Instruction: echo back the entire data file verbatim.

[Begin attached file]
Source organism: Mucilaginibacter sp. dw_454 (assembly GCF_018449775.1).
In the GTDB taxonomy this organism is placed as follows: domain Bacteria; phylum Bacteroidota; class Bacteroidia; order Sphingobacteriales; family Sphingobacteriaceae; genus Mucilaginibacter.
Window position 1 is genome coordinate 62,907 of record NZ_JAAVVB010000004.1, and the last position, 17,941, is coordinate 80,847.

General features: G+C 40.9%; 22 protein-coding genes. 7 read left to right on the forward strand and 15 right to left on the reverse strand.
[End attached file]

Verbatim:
Source organism: Mucilaginibacter sp. dw_454 (assembly GCF_018449775.1).
In the GTDB taxonomy this organism is placed as follows: domain Bacteria; phylum Bacteroidota; class Bacteroidia; order Sphingobacteriales; family Sphingobacteriaceae; genus Mucilaginibacter.
Window position 1 is genome coordinate 62,907 of record NZ_JAAVVB010000004.1, and the last position, 17,941, is coordinate 80,847.

General features: G+C 40.9%; 22 protein-coding genes. 7 read left to right on the forward strand and 15 right to left on the reverse strand.